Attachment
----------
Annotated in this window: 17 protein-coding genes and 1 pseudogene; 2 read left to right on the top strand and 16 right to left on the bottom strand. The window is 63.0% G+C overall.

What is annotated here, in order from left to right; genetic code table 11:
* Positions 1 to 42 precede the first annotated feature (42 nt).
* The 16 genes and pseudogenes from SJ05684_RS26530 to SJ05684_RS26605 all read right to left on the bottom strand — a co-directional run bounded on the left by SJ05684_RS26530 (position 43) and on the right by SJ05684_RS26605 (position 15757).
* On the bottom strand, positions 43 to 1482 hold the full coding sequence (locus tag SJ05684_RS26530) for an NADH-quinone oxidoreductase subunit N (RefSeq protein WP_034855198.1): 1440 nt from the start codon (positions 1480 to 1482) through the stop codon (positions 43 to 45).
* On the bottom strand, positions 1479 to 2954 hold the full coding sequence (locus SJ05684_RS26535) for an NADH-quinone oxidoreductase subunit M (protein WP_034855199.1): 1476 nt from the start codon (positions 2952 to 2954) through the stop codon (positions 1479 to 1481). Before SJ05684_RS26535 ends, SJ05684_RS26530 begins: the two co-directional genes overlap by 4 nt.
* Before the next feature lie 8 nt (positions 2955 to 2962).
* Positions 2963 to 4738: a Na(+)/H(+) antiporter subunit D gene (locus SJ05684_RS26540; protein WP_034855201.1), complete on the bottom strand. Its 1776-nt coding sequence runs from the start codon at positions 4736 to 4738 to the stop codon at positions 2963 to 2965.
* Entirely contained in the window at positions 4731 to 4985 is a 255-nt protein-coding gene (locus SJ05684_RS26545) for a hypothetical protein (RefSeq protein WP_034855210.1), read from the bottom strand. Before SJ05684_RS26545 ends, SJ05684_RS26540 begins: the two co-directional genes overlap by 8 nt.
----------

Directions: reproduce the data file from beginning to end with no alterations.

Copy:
Annotated in this window: 17 protein-coding genes and 1 pseudogene; 2 read left to right on the top strand and 16 right to left on the bottom strand. The window is 63.0% G+C overall.

What is annotated here, in order from left to right; genetic code table 11:
* Positions 1 to 42 precede the first annotated feature (42 nt).
* The 16 genes and pseudogenes from SJ05684_RS26530 to SJ05684_RS26605 all read right to left on the bottom strand — a co-directional run bounded on the left by SJ05684_RS26530 (position 43) and on the right by SJ05684_RS26605 (position 15757).
* On the bottom strand, positions 43 to 1482 hold the full coding sequence (locus tag SJ05684_RS26530) for an NADH-quinone oxidoreductase subunit N (RefSeq protein WP_034855198.1): 1440 nt from the start codon (positions 1480 to 1482) through the stop codon (positions 43 to 45).
* On the bottom strand, positions 1479 to 2954 hold the full coding sequence (locus SJ05684_RS26535) for an NADH-quinone oxidoreductase subunit M (protein WP_034855199.1): 1476 nt from the start codon (positions 2952 to 2954) through the stop codon (positions 1479 to 1481). Before SJ05684_RS26535 ends, SJ05684_RS26530 begins: the two co-directional genes overlap by 4 nt.
* Before the next feature lie 8 nt (positions 2955 to 2962).
* Positions 2963 to 4738: a Na(+)/H(+) antiporter subunit D gene (locus SJ05684_RS26540; protein WP_034855201.1), complete on the bottom strand. Its 1776-nt coding sequence runs from the start codon at positions 4736 to 4738 to the stop codon at positions 2963 to 2965.
* Entirely contained in the window at positions 4731 to 4985 is a 255-nt protein-coding gene (locus SJ05684_RS26545) for a hypothetical protein (RefSeq protein WP_034855210.1), read from the bottom strand. Before SJ05684_RS26545 ends, SJ05684_RS26540 begins: the two co-directional genes overlap by 8 nt.